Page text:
Romania’s anti-corruption fight and opposition is long and sinuous (Monica Macovei, former Minister of Justice and current Member of the European Parliament traces some of that history). It is only recently that Romania’s protests have been successful (the protests of the early 1990s were ruthlessly and violently quashed) and the successes need to be attributed in part to the maturing of the post-communist generation and with Romania’s accession to the European Union – and more specifically with freedom of movement. Younger Romanians see a better future for the nation is possible, are mobilized to act, but also leverage communication networks in order to safeguard themselves against oppression. Cosmin Pojoranu’s article traces some of the lessons protesters and activists alike learned from one protest to another: from specifying their demands, to making them visible and traceable online to using powerful (and at times, staged) imagery to encapsulate the essence of the protests. This level of scrutiny of previous activities could only benefit communicators as well.
Stamina and long-term planning
The Romanian #rezist protests continue even today; the numbers in the streets have dwindled and the activity online has become more focused: on tracking the government’s initiatives and on identifying solutions. Some of the protesters launched their own Facebook based TV channel – Rezistenta.TV – initially called Piata Victoriei TV (read the article by Adrian Cristian Ionescu and Diana Carmen Ciudin). This shows that a protest, even if had its demands met, is not the end but rather the beginning of civic engagement. Communicators too should cease thinking about projects and campaigns, and switch to thinking long-term, reconsidering how to use communication tools, build a communication infrastructure and develop appropriate means for measuring the utility of their tactics.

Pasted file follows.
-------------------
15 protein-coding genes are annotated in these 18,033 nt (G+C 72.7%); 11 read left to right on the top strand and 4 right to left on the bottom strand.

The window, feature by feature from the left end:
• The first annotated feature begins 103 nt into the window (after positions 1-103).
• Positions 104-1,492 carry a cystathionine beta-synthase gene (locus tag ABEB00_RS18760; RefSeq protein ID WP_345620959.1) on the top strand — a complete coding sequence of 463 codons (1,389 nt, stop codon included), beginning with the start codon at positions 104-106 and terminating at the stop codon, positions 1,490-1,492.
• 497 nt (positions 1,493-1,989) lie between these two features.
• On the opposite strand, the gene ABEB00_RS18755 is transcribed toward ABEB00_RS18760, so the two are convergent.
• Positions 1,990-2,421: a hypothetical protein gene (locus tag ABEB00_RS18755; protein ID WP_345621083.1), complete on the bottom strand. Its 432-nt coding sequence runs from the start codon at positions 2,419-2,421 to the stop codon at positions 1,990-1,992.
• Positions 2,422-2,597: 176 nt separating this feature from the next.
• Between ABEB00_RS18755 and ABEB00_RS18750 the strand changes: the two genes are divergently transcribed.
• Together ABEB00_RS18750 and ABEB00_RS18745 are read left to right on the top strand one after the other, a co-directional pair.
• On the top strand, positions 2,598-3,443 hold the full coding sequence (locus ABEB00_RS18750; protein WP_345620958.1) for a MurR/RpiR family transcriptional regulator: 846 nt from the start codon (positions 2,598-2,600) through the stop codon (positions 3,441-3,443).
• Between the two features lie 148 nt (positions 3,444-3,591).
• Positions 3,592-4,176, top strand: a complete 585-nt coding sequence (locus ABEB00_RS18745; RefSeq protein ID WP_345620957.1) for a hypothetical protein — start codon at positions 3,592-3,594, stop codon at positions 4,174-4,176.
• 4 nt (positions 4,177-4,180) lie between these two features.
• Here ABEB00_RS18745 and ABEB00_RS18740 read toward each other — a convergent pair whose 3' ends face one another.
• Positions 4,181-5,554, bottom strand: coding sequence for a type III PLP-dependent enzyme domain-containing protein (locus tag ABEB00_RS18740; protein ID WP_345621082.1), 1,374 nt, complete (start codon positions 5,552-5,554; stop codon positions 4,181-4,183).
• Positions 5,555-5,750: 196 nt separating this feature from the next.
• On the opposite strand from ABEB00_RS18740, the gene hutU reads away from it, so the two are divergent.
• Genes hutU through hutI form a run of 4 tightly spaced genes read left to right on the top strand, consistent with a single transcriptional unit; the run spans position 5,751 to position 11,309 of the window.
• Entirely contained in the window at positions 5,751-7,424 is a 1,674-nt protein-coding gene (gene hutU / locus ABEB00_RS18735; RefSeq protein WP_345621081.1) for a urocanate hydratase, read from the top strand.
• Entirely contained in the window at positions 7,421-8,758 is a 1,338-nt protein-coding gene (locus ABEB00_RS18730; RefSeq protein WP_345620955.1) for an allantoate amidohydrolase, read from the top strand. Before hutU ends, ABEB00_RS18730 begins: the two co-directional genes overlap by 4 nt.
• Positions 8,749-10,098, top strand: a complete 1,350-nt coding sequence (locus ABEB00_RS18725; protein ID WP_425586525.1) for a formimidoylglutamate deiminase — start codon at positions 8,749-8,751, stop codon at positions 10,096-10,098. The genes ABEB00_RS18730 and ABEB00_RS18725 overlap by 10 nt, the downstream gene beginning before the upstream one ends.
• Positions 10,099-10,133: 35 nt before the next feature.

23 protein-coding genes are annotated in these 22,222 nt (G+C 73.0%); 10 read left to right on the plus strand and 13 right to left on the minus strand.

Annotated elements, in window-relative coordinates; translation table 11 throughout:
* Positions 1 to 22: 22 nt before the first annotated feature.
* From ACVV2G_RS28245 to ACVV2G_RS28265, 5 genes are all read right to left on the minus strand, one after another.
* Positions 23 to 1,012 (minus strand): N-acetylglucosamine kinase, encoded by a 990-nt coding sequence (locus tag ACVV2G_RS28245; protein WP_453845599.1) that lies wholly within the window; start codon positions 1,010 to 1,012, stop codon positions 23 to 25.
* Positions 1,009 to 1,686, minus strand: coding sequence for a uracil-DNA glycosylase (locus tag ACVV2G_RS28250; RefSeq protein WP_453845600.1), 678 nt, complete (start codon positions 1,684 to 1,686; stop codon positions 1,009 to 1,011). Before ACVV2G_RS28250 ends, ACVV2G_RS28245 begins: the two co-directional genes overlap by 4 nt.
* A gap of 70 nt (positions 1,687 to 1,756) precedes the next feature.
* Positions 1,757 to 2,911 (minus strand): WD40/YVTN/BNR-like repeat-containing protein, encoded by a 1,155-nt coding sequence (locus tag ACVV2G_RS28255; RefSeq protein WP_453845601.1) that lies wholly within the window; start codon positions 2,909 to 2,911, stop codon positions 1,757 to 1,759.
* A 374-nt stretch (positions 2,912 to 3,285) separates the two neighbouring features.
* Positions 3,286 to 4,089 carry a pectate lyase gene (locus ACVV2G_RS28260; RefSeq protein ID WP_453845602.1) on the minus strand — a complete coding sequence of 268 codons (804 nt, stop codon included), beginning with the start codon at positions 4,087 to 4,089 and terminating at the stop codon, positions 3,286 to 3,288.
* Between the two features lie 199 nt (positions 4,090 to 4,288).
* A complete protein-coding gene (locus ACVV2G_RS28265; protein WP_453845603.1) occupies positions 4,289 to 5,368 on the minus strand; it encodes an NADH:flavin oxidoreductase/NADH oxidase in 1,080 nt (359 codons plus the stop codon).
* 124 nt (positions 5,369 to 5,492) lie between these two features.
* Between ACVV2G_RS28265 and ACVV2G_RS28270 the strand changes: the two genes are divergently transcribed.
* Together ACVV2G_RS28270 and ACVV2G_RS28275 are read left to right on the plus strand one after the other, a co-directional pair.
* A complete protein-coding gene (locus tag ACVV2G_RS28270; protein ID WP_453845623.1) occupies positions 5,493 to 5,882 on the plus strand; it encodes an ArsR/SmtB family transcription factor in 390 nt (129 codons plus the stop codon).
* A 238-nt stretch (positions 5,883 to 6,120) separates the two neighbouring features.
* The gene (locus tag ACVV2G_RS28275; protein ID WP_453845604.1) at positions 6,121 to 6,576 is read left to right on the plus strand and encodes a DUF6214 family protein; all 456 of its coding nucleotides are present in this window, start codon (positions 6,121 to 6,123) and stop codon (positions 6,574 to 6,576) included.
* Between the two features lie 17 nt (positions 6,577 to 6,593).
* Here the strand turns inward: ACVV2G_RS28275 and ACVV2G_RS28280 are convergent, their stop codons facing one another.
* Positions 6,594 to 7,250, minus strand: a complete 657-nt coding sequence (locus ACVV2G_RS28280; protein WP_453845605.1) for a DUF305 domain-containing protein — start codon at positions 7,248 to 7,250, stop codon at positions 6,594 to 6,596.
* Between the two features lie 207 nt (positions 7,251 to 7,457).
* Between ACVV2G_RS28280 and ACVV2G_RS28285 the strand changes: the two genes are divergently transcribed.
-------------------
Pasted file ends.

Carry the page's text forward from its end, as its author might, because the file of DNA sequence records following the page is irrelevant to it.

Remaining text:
The communicator as a civic activist
Finally, Romania’s protesters were generally young, urban, well-educated and well-travelled (see Ana Adi and DOR’s protester profiles, Eliza Rogalski’s analysis of the moments leading up to the street protests and Raluca Feher’s analysis of advertising and fake news), some of them working in communication related fields. This shows that the functions of communicator and activist are increasingly blurred and that the skills and knowledge from both fields combined can help drive change without necessarily jeopardizing the reputation or credibility of their clients and employers. In Romania’s case, communicators not only took a political stance but also joined what they have perceived to be a protest of principle. Their action, like that of everyone else in the streets, was beyond the profit line or the political line of their employers and clients. For those joining the #rezist protests, a corrupt country sets a negative example, including to businesses, inviting them to cut corners rather than play fair. This is perhaps one of the few times recently when professional communicators took a moral position that advocated for responsibility and sided with the members of the public and used their skills to build a politically-motivated campaign.
Dr. Darren G. Lilleker is Head of the Centre for Politics and Media Research and Associate Professor at Bournemouth University. Follow him on Twitter @DrDGL.